Matthew Carlson speaks with a Holocaust survivor
Tomi Reichental has lived quite a life, even by normal standards. He is an author, public speaker, world traveller and to top it off, is one of the last survivors of one of humanities darkest time, the Holocaust.
Born in Slovakia in 1935, Tomi has pleasant memories of his small village of Merašice. His family had been there for generations, Tomi’s research going as far back as the late 1700’s.
In March of 1939 however, the Nazi regime occupied what was known as Czechoslovakia and established the dictatorship of Jozef Tiso (who also happened to be a Roman Catholic priest) which marked the beginning of propaganda against Jews in what is now Slovakia. Tomi explains that because there was no television or radio in the rural area, the church was the main source of information. “The propaganda was spread through the churches,” says Tomi.
“And of course, because people in the rural area, simple people, they went to church and listened to what the priest said about the Jews, they began to believe it.”
The deportation of Jews in Slovakia began in March 1942, but because his father was deemed useful to the economy, his family was given a document that spared them of deportation. However, that didn’t stop the dictatorship from passing laws that oppressed the Jews.
“We had to wear a yellow star, we couldn’t go to public places like the cinema, we couldn’t go to the national school. Suddenly we were ostracised from the Slovakian society,” says Tomi. He recalls that even though his family had been there for generations and assimilated to society, he felt like a stranger in his own home.
An uprising against the government in August of 1944 sparked the deportation of the rest of the Jews, no document keeping them safe. Tomi recalls that his father was taken separately, Tomi not knowing if they would ever see him again. Tomi and 35 members of his family were caught on October 16 and on November 2, 1944 he along with his mother, brother, cousin, aunt and grandmother arrived at Bergen-Belsen concentration camp.
Tomi and his family were kept in the women’s half of the camp, separated from the men. “My recollection from the camp is that the only way to describe it is ‘hell on earth’. The people that we saw when we arrived were just skeletons walking around,” says Tomi.
He told of how he often saw the women fall to the ground due to starvation or sickness. “They were weak and malnourished and cold and we would stop playing to wait and see if she got up. If she got up we said ‘great, she will live another day’, but most times they didn’t get up. They died where they fell,” says Tomi. He said that these were the kinds of horrors that became a part of everyday life at Bergen-Belsen.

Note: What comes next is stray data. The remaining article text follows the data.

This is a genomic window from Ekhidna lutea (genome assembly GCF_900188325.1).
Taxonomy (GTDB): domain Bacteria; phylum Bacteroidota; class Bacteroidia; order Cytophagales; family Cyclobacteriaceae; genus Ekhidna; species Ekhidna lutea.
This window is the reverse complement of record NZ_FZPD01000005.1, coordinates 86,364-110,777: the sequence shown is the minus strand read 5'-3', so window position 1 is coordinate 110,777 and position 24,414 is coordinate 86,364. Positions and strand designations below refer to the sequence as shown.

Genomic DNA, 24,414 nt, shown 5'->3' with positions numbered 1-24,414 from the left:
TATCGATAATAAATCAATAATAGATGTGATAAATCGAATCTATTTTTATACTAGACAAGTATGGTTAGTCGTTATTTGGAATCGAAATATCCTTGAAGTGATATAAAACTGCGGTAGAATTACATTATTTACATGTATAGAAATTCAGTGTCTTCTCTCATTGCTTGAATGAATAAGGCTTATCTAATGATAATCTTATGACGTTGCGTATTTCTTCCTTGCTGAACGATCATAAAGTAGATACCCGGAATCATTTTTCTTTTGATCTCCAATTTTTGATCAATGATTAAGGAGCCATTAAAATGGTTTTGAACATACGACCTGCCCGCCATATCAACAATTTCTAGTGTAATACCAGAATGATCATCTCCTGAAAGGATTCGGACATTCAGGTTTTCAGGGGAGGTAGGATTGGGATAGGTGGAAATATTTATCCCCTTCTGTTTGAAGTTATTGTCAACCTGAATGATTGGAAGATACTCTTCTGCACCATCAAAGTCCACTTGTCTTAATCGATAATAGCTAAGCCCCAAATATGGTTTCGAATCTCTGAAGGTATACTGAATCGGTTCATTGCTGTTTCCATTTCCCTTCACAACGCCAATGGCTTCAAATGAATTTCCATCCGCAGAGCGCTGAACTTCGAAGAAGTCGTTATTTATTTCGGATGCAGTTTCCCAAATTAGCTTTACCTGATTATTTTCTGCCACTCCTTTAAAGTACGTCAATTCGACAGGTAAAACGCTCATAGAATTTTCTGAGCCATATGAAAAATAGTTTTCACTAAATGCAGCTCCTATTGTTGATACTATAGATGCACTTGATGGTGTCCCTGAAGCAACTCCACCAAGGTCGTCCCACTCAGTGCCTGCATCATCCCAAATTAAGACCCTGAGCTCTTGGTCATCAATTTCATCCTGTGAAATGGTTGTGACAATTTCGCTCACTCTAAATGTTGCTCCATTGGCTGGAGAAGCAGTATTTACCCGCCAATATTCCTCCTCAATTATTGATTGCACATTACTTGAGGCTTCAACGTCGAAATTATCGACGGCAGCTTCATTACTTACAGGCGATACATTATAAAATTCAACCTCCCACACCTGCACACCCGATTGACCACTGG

In January of 1945, prisoners from Auschwitz concentration camp were transferred to Bergin Belsen due to the German army retreating. This brought the population of Bergen-Belsen from 25,000 to just over 60,000. This congestion increased the spread of typhoid, killing approximately 500 people a day in the months of February and March.
“I remember that we used to have a kind of green area in the camp where the children would play and chase and play hide-and-seek, but we didn’t hide behind trees or walls, but behind piles of corpses,” said Tomi. But the news of the German army retreating brought hope to the prisoners of the camp that freedom might be near.
On the afternoon of April 15, 1945, Tomi remembers a rumbling sound. Rushing to the gate, squeezing to get a glimpse of what the noise was, he recalls hearing: “This is the British army, you are being liberated!” Two and a half months later, Tomi and his family were reunited with their father (who escaped and joined the resistance army) in Merašice.
Tomi’s return to normality wasn’t immediate however. He hadn’t attended school for four years. “I was 10 years old, nearly 11, and I had to sit with six or seven-year-olds because I couldn’t read or write or do mathematics, I had to start from the base,” says Tomi. “It took me two years of lots of studying to get back to my age.”
Tomi ended up attending university in Germany of all places and becoming a qualified diploma engineer. Tomi says that a long story short, his cousin got him a job starting a zip manufacturer factory in Ireland, met a Jewish girl and got married. “My wife passed away in 2003 and so I thought ‘Why am I still working?’ so I retired,” says Tomi. That made him reflect that as one of the last survivors of this horrific thing, he should speak out about it.
For the first time in 55 years, Tomi began to speak about the time spent in Bergen-Belsen. “I never told anybody about it, not even my wife or children knew. Everybody was shocked,” says Tomi. Since then, he has written a book about his time in the concentration camp as well as helped make three documentary films and continues to tell his story in schools and universities, fighting the racism, xenophobia and hatred that affected him so deeply.
It is clear though, that even in the midst of a great tragedy and great pain, Tomi has been able to impact the lives of thousands of people who have heard his story, which will be his legacy.